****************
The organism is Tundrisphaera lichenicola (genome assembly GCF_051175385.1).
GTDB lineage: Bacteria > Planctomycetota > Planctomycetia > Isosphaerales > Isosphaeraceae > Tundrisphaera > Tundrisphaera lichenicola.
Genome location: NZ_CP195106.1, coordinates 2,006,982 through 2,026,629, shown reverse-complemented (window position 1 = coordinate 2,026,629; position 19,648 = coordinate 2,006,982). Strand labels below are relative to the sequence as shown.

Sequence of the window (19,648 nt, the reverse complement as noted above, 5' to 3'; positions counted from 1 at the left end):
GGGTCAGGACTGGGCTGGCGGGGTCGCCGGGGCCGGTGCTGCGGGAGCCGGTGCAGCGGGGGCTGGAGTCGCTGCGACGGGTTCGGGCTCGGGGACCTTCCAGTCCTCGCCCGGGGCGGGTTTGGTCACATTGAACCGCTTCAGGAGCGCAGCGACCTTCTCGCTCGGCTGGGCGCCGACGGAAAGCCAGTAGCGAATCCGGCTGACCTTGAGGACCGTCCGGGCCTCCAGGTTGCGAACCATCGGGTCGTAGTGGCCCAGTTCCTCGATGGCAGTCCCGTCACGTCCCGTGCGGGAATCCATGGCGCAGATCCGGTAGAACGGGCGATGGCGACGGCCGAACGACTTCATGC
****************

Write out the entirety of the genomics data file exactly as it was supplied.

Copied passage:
The organism is Tundrisphaera lichenicola (genome assembly GCF_051175385.1).
GTDB lineage: Bacteria > Planctomycetota > Planctomycetia > Isosphaerales > Isosphaeraceae > Tundrisphaera > Tundrisphaera lichenicola.
Genome location: NZ_CP195106.1, coordinates 2,006,982 through 2,026,629, shown reverse-complemented (window position 1 = coordinate 2,026,629; position 19,648 = coordinate 2,006,982). Strand labels below are relative to the sequence as shown.

Sequence of the window (19,648 nt, the reverse complement as noted above, 5' to 3'; positions counted from 1 at the left end):
GGGTCAGGACTGGGCTGGCGGGGTCGCCGGGGCCGGTGCTGCGGGAGCCGGTGCAGCGGGGGCTGGAGTCGCTGCGACGGGTTCGGGCTCGGGGACCTTCCAGTCCTCGCCCGGGGCGGGTTTGGTCACATTGAACCGCTTCAGGAGCGCAGCGACCTTCTCGCTCGGCTGGGCGCCGACGGAAAGCCAGTAGCGAATCCGGCTGACCTTGAGGACCGTCCGGGCCTCCAGGTTGCGAACCATCGGGTCGTAGTGGCCCAGTTCCTCGATGGCAGTCCCGTCACGTCCCGTGCGGGAATCCATGGCGCAGATCCGGTAGAACGGGCGATGGCGACGGCCGAACGACTTCATGC